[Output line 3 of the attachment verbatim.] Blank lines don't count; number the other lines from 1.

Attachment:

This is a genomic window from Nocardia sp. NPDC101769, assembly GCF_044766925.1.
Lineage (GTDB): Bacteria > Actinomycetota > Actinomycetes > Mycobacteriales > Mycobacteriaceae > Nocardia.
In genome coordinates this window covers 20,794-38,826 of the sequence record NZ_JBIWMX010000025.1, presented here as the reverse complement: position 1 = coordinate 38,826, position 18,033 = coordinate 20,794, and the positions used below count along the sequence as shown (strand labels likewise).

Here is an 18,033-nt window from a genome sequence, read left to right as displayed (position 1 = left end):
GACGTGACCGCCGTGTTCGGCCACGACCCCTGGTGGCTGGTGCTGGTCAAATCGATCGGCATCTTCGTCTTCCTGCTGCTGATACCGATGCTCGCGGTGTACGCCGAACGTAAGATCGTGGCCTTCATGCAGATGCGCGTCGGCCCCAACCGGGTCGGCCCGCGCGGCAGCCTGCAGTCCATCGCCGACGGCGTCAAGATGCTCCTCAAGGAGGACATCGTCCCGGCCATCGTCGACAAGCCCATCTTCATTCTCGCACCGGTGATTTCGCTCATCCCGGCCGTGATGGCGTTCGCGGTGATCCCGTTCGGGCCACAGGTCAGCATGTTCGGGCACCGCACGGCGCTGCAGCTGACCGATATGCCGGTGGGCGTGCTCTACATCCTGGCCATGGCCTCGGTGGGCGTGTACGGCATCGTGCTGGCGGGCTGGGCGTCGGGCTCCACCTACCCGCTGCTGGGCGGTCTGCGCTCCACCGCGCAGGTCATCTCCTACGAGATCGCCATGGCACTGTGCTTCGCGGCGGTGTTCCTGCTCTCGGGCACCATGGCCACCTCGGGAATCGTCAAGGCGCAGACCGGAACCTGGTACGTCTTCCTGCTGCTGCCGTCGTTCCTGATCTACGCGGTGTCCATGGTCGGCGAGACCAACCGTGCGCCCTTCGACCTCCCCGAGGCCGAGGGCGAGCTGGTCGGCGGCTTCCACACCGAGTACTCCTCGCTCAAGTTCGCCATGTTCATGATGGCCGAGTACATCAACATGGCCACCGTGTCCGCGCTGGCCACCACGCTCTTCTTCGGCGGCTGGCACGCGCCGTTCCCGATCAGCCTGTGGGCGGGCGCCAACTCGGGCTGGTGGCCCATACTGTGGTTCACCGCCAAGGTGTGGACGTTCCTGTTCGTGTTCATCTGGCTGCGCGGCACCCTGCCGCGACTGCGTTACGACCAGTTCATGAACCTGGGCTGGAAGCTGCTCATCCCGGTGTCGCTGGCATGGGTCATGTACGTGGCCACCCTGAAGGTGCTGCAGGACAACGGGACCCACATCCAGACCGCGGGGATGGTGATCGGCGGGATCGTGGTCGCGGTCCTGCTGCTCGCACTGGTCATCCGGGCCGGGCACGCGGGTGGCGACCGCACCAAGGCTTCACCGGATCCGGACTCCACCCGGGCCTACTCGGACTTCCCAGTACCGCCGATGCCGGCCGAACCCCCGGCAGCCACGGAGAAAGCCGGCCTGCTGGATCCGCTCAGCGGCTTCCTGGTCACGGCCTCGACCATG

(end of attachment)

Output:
In genome coordinates this window covers 20,794-38,826 of the sequence record NZ_JBIWMX010000025.1, presented here as the reverse complement: position 1 = coordinate 38,826, position 18,033 = coordinate 20,794, and the positions used below count along the sequence as shown (strand labels likewise).